When it comes to Hot Mud Pools and Hot Spring Geysers, few places on Earth can beat Rotorua. Located in New Zealand, Rotorua is a hotbed of geothermal activity and home to the world famous Pohutu Geyser located at the tongue twisting town of Whakarewarewa. Rotorua is also a great place to get acquainted with the rich culture of the Maoris. A distinctive smell of Sulphur together with drifts of steam escaping into the air, as many as 15 lakes, the warm & proud spirit of Maoris, natural spa and mountain biking trails are just a few of the things that make Rotorua distinct and unforgettable.
Rotorua is easily accessible from Auckland. Situated 234 Kms away from Auckland, Rotorua is a 3 hour drive away. Coaches are also available from Auckland , Wellington and other North Island Centers. It is also connected by Flights from Auckland, Christchurch, Wellington and Queenstown.
Whakarewarewa is the center of geothermal activities in Rotorua. It is actually the short form of the original Maori name “Te Whakarewarewatanga O Te Ope Taua A Wahiao, which means “The gathering place for the war parties of Wahiao”. The Maoris have been living in Whaka for over 200 years as its hot surface made cooking and other household chores very easy! There are more than 500 pools of alkaline chloride hot springs and 65 Geysers in this area.
Pohutu is the most famous Geyser here, throwing up to 30 meters every hour. It is the world's second tallest Geyser after "Old Faithful" in Yellow Stone National Park in the US.
Whaka is a living thermal village. The residents double up as guides for tourists. You can visit Pa, the model Maori Village to get an idea of how the Maoris lived in harmony with nature for hundreds of years. There are several different types of Maoris Houses built in the traditional architecture styles.
An interesting spectacle is to watch the ladies boil corn in the natural boiling pool. Once the village closes in the evening for the tourists, the villagers get back to their chores of cooking, washing and cleaning. There is also a historical site you can visit where the tribes used to meet before going into War!
Te Puia is another must visit. It is an arts and crafts facility developed to ensure the Maori traditions of carving and weaving are kept alive. Several scholarships are awarded every year to promising students so they can hone their skills and keep up the tradition for the next generation.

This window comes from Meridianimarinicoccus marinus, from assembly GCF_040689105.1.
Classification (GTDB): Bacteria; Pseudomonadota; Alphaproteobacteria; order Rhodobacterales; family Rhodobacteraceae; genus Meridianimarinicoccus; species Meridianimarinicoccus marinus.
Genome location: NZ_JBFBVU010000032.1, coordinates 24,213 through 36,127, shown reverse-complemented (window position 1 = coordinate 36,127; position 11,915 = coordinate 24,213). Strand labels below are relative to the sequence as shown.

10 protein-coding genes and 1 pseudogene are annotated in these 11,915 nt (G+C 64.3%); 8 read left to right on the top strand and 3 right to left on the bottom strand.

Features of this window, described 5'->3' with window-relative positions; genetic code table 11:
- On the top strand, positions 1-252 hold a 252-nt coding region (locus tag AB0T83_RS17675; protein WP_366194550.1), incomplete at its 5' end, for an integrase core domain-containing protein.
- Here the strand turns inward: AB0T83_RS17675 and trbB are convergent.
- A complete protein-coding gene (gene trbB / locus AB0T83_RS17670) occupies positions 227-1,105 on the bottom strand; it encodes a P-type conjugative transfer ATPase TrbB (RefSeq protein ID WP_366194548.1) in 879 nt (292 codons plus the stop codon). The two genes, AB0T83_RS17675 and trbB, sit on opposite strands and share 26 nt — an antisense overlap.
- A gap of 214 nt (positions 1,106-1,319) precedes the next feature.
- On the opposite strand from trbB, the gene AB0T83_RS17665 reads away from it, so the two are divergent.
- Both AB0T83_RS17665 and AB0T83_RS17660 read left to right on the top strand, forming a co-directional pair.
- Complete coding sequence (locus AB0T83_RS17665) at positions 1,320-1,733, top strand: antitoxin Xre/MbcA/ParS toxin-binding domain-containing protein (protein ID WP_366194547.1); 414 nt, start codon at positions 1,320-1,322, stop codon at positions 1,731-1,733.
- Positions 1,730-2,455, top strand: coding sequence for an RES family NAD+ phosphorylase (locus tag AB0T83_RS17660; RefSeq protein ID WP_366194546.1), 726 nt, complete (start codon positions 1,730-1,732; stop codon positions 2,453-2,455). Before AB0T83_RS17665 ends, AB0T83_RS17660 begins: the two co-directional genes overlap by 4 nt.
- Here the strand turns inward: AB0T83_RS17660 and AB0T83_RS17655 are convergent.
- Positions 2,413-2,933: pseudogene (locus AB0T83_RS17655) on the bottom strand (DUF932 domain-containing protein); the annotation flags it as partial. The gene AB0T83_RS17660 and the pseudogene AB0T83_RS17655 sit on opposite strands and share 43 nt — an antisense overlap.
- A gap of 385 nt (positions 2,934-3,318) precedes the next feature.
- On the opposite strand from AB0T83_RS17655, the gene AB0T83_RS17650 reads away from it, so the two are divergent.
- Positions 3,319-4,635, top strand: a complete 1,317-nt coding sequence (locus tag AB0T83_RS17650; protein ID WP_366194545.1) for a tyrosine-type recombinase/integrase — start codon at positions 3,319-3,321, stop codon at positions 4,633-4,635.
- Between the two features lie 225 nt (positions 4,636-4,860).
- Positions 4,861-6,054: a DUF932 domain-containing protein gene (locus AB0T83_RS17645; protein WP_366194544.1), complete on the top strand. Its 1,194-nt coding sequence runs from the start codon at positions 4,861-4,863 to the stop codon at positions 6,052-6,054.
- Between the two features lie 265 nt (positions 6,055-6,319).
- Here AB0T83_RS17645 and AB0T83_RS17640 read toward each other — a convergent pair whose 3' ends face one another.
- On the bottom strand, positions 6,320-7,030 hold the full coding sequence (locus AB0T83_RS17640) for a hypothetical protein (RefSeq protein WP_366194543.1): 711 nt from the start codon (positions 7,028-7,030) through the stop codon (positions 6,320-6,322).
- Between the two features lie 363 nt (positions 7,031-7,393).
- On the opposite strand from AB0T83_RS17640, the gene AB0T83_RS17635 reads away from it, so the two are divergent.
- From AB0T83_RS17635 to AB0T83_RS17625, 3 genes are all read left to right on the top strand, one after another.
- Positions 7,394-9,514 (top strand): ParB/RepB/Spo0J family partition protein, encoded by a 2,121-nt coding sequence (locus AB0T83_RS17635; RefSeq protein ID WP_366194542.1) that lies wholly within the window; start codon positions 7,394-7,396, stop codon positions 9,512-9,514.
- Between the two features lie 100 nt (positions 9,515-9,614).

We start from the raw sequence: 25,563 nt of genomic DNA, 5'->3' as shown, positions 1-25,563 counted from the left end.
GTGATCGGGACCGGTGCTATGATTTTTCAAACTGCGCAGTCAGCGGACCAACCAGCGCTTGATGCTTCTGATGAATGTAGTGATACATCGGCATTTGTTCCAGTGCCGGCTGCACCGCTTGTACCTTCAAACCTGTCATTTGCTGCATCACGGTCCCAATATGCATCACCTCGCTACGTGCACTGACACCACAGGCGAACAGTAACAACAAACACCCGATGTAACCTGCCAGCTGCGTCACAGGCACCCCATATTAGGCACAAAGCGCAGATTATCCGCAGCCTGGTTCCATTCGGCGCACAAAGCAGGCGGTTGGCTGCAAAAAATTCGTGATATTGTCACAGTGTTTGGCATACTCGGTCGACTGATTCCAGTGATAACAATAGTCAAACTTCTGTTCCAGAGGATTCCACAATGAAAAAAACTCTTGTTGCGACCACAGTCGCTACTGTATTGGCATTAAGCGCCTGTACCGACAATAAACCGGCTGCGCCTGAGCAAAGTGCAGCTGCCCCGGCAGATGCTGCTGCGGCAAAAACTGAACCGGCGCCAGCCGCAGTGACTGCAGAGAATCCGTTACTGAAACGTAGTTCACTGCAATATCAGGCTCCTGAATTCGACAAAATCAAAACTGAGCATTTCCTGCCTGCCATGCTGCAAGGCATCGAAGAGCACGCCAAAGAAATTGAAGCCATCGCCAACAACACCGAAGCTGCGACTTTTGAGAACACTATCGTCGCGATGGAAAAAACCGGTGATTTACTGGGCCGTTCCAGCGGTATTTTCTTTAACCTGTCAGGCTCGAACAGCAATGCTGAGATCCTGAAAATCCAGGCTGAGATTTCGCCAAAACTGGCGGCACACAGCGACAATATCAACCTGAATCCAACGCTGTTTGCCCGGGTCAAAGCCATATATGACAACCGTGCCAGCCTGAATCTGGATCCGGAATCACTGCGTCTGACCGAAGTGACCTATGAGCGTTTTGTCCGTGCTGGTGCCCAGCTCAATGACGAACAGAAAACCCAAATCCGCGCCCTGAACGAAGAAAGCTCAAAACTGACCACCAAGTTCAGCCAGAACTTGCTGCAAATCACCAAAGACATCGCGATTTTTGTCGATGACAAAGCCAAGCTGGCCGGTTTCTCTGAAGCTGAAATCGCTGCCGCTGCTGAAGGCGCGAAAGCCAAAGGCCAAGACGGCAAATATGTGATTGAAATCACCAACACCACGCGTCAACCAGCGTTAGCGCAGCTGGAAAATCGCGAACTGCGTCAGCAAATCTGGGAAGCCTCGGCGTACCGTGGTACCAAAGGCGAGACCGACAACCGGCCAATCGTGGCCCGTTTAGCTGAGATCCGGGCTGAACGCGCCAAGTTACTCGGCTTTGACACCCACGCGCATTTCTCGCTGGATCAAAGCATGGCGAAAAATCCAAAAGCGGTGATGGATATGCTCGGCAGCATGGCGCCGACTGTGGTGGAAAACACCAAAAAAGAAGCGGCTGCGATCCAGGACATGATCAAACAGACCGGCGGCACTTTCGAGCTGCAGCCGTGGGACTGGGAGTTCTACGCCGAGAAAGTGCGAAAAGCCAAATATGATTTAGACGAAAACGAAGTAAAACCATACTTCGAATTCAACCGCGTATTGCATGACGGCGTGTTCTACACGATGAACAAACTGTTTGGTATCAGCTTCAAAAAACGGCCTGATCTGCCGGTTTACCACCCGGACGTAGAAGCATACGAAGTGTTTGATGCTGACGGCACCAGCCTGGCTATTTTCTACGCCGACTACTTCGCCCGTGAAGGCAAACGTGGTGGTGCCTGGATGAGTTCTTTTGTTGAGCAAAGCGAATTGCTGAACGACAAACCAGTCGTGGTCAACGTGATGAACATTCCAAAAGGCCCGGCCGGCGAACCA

Before leaving Whakarewarawa make sure you experience some authentic Maori cuisine. Head to Ned’s Cafe to experience corn on the cob cooked fresh in the hot springs and a traditional Hangi meal which is cooked in a pit with hot stones.
Paradise Valley is a beautiful wildlife park with the scenic Ngongotaha Stream running across. In fact Paradise Valley is the largest Trout display in New Zealand, with more than 20000 Trouts visiting annually. There is an underwater cave which provides a great viewing gallery to spot Trouts as well as Long Finned Eels which grow up to 80 years old.
The other inhabitants of this lovely Park are Golden Opossums, Kunekune, Captain Cooker pigs, Fallow Deer, Dama Wallabies and even Thar the Himalayan mountain goats. In terms of birds, some of the varieties seen here are Tui, Bellbird, Kereru, Grey Warbler , Robin, Paradise Shelducks and Swans. Thirsty travellers can take a drink directly from Te Waireka, the beautiful freshwater spring which in Maori means “Sweet Water”.
Do not miss the Lion feeding that is scheduled every day in the afternoon at 230 PM. If you are lucky you can even pat Lion Cubs and take photographs!
Rotorua Bath House is a magnificent building designed in Tudor Style. It was built by the government to position Rotorua as a premier Spa destination for both domestic and international tourists. It had opened in 1908 as The Great South Seas Spa. The interiors of the Bath House are plush with marble sculptures, magnificent porcelain baths and couches. There is a viewing plaform on the roof of the Bath House which provides panoramic views of the City, Government Gardens, Lake Rotorua and Sulphur Bay. The Attic of the building has an insight into the construction, lighting and ventilation techniques used in the Bath House.
Museum of Art and History in the Bath House is a great place to catch up on the history of Rotorua. The best way to experience the Museum is through the Cinema. The Cinema takes you on a journey into the volatile past of Rotorua with computer imagery and surround sound. I found the active’ portrayal of the eruption of Tarawera Mountain, most fascinating. Another interesting Cinema is ‘The Story of 28 Maori Battalion’. This features the story of World War II veterans from Rotorua and other places, through battles in Greece, Crete, North Africa and Italy. Te Arawa gallery is another interesting section which captures the life and times of the Maori ancestors in the form of historic carvings, weaponry, weaving and photographs.
Rotorua seems to attract tourists not only from all over the world but even from out of it. On March’30th,2011 Craig Baird a native of Rotorua and his 2-year-old daughter Ashlee, saw what was possible a UFO on Waikite valley. The photos he took show a bright object leaving an orange stream on its path. What is intriguing is that the object seemed to stop and hover for about two minutes when it reached the clouds!
Located in the North Island of New Zealand, Rotorua in Maori means "The second great lake of Kahumatamomoe". The Maori Chief and great explorer Ihenga discovered a second lake in his expeditions and named it after his uncle Kahumatamomoe. In 1883, a special district was created to promote Rotorua as a natural Spa destination to use its geothermal resources. Rotorua never looked back since then and has flourished as one of the world’s most popular natural Spa destinations.
For more of my travelogues across the world, visit Great Vacations.